It could be the plot of a dark comedy if it weren’t a science tragedy.
A janitor working in a laboratory who was annoyed by an incessant beep reportedly flipped a switch that killed the noise — but also shut off a storage freezer, destroying decades of scientific work, according to the Rensselaer Polytechnic Institute lab in Troy.
The cleaner’s alleged carelessness cost the lab at least $1 million in damages, a lawsuit the university filed against its third-party cleaning service charges.
“People’s behavior and negligence caused all this,” Michael Ginsberg, RPI’s attorney, told the Times Union in Albany. “Unfortunately, they wiped out 25 years of research.”
The super-cold freezer the custodial worker allegedly shut down held cell cultures, samples and other elements stored at minus-112 degrees Fahrenheit, the Times Union said.
But when the worker from Daigle Cleaning Services shut off the circuit breaker Sept. 17, 2020, to silence a beeping alarm, the temperature leapt to a minus-25. 6 degrees that damaged or destroyed the material, the lawsuit claimed.
The freezer alarm had been triggered by a mechanical malfunction that stopped the unit from maintaining a constant temperature, as it was supposed to. Repairs had been scheduled for Sept. 21, 2020, the Times Union reported.
A sign on the lab freezer door explains the source of the alarm, and also had instructions on how to silence it, the Times Union reported.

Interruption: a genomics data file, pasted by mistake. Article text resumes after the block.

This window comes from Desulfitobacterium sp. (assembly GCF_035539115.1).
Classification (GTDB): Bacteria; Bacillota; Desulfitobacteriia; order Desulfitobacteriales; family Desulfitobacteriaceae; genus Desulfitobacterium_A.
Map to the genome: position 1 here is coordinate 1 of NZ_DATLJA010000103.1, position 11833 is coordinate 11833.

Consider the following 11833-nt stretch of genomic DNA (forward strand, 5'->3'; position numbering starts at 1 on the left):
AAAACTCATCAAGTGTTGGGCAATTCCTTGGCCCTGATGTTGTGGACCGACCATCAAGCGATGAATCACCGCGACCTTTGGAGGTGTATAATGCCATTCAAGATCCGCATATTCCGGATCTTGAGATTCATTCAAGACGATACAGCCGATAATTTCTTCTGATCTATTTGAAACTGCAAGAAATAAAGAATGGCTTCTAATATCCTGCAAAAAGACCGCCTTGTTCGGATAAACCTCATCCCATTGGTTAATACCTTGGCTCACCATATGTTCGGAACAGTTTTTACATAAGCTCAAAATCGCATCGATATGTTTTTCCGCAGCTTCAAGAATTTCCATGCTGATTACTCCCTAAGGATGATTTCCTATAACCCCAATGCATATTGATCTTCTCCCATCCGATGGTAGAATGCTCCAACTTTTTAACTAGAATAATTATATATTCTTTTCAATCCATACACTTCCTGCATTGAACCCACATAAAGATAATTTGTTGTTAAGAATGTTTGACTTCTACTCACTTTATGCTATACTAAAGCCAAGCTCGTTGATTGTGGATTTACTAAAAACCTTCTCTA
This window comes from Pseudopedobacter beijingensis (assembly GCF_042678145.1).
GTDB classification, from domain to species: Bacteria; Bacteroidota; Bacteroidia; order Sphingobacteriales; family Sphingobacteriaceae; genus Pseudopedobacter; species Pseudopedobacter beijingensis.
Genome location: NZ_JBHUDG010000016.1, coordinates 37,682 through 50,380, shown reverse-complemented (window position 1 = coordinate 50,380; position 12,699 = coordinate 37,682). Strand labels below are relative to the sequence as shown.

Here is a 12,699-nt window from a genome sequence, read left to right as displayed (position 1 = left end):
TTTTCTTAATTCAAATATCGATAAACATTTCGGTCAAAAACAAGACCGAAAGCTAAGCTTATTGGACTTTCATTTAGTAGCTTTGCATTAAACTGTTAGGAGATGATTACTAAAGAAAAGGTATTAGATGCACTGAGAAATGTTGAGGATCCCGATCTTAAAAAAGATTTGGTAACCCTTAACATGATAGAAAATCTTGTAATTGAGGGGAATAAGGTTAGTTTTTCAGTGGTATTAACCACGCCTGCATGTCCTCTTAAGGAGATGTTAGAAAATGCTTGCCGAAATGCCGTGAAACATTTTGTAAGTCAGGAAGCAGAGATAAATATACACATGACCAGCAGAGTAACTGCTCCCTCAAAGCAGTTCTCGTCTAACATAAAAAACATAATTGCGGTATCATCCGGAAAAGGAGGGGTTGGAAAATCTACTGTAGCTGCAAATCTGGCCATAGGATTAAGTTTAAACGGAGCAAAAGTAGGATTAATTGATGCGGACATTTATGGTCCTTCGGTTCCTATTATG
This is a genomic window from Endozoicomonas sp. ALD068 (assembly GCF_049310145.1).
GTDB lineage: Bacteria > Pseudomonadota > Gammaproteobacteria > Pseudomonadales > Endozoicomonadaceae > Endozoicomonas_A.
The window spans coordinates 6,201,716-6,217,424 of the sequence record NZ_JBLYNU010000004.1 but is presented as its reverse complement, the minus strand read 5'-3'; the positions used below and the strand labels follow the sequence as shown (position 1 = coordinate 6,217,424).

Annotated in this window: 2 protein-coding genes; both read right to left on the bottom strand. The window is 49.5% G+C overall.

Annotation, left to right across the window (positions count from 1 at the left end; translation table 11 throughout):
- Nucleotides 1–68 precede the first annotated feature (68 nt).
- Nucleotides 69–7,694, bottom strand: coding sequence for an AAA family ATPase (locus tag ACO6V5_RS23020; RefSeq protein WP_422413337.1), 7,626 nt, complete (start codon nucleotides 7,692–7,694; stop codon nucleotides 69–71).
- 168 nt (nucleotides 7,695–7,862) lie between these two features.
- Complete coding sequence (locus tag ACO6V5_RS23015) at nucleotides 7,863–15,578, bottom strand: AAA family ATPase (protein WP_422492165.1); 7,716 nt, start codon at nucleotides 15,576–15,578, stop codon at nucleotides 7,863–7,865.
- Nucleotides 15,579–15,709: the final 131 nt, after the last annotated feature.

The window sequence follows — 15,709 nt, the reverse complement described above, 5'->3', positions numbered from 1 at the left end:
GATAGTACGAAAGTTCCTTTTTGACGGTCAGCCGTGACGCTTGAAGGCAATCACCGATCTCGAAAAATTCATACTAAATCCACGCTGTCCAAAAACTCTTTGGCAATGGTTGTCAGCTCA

“No cleaning required in this area,” the sign said. “You can can press the alarm/test mute button for 5-10 seconds if you would like to mute the sound.”
The cleaner thought they were flipping the breaker on when they actually turned it off, according to a report filed by the RPI public safety staff afterward.
“A majority of specimens were compromised, destroyed and rendered unsalvageable demolishing more than 20 years of research,” the lawsuit said.
The newspaper said Derek Foster, president of Albany-based Daigle Cleaning Services, could not be reached for comment.
Ginsberg told the news outlet it would cost an estimated $1 million to replicate the work, which reportedly focused on photosynthesis and may have furthered solar panel development.
The cleaning company had a $1. 4 million contract to clean the RPI facilities during the 2020 fall semester.